Two significant events in my dietary development did happen in College, though they did nothing at the time to change my practice or beliefs. The first was that I realized that I might spend my entire life as a vegetarian. This realization was followed by the idea that I might not spend the rest of my life as a vegetarian. Since vegetarianism wasn’t a big part of my identity this wasn’t really a big deal. I didn’t care If I ate meat or not. But the seed had been planted… In my third year of college I intentionally ate a single bite of chicken. I figured I should at least try it. Maybe it would change my life. I sat with the fork inches from my mouth for about three minutes, trying to make myself eat it. I was terrified. Finally I put the fork in my mouth and chewed. It tasted like nothing. The world did not end. It was the most anticlimactic event of my life. It changed nothing.
            So how did I go from lifelong vegetarian scared of eating meat, under whelmed by the taste of chicken, to raising, eating and selling top quality lamb, beef, and mutton? The journey was long and strange, covering five years, three continents, and thousands of miles.
Next time…I can kill it and cook it, but can I eat it? Coming soon: Tales of a Lapsed Vegetarian. Part II An American Vegetarian in London, or How to say “Vegetarian” in Polish.

Thursday, September 16, 2010

Field Trips and Fairs

Last week, our kids exhibited animals at the Gold Country Fair in Auburn.  Emma, our youngest, showed her rabbit and one of our dogs (Taff).  Lara showed two market lambs and her dog, Popcorn.  They both had successful fairs - Lara's lamb was the 4-H grand champion, and she received a whopping $21 per pound at the junior livestock auction.  So much for learning about the realities of the sheep business!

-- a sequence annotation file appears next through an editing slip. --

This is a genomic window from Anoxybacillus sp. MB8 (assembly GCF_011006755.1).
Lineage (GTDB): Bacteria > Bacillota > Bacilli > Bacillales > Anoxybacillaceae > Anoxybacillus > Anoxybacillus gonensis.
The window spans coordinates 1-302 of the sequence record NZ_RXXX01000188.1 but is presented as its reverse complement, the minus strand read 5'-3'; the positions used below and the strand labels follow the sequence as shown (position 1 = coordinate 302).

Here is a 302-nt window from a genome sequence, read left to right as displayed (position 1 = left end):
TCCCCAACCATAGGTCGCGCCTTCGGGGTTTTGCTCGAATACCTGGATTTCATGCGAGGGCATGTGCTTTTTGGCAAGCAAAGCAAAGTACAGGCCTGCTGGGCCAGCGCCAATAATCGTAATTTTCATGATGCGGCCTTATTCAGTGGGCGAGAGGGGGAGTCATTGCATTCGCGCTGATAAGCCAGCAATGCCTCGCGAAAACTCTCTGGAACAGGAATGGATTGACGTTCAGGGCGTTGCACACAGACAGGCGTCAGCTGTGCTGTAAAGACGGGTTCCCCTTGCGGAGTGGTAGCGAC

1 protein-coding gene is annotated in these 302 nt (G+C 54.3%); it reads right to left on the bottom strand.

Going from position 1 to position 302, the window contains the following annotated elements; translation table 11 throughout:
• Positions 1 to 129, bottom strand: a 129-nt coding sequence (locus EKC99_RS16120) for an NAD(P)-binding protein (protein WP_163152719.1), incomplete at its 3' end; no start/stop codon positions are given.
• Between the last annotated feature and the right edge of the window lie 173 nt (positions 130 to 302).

On Sunday, we hosted to classes taught by our friend Susan Marshall at Humboldt State University.  The classes, one in ranch planning and development and the other in range improvements, were on a field trip to central California.  Our landlord, George Nolte, talked about the development of the Elster Ranch - he's installing new fencing, planting new pastures, and putting in new irrigation systems.  I talked about our sheep business, about conservation easements, and about the California Agricultural Leadership Program.

The common theme in these two activities, obviously, was education.  Our girls are learning about animal husbandry and livestock production.  While the fair offers a somewhat artificial view of livestock production, our girls do learn responsibility and teamwork.  We are especially grateful to our friend Ann Vassar for helping Lara become a better showman and stock handler.  The college students, I hope, got a realistic picture of the challenges and rewards of ranching in California.  While our operation is not typical of most sheep operations, I think it does provide a model for new producers to consider.  I hope there are future sheep producers in both groups - the kids at the fair and the students at Humboldt!

Tuesday, September 7, 2010

Dog People

Some people are dog people - some are not!  I think dogs can sense this - they like people who like them back. Dogs can certainly sense fear, so why not kindness?  Dogs also respect honesty and clarity of communication, and respond well to people who understand this.

This weekend, we moved our ewe lambs from a property in Loomis because our guard dog, Boise, was intimidating to the landowners and their employee.  Boise is a large dog who can seem quite ferocious.  His anxiety level seems to increase greatly when people are afraid of him.  On Sunday evening, he got out of his paddock.  While he was apparently charging the person who called me, when I arrived he only wanted to be back with his sheep.  I've observed him acting aggressively with people who yell at him out of fear, and I've also observed him relax when a person ignores him or tells him to "knock it off" forcefully and without fear.  On Monday, our friend Roger Ingram (a definite dog person) approached him (after not having seen him for 3-4 months), and Boise greeted him enthusiastically.

Last night, after a long day moving sheep, Roger, Courtney and I worked our dogs here at home.  Courtney's dog, Lucy, was ignoring Courtney's corrections and commands until we improved the timing our corrections.  I think we were able to help her see that we weren't punishing her - we were simply trying to help her understand what we were asking.  Similarly, Roger's dog, Bella, responded very well to timely corrections and sweet-voiced commands.

Most of the problems that I encounter with my working dogs (or with other animals) seem to be related to my inability to communicate effectively and to my inability to read subtle differences in the animal's behavior.  I suspect that human relationships present similar challenges!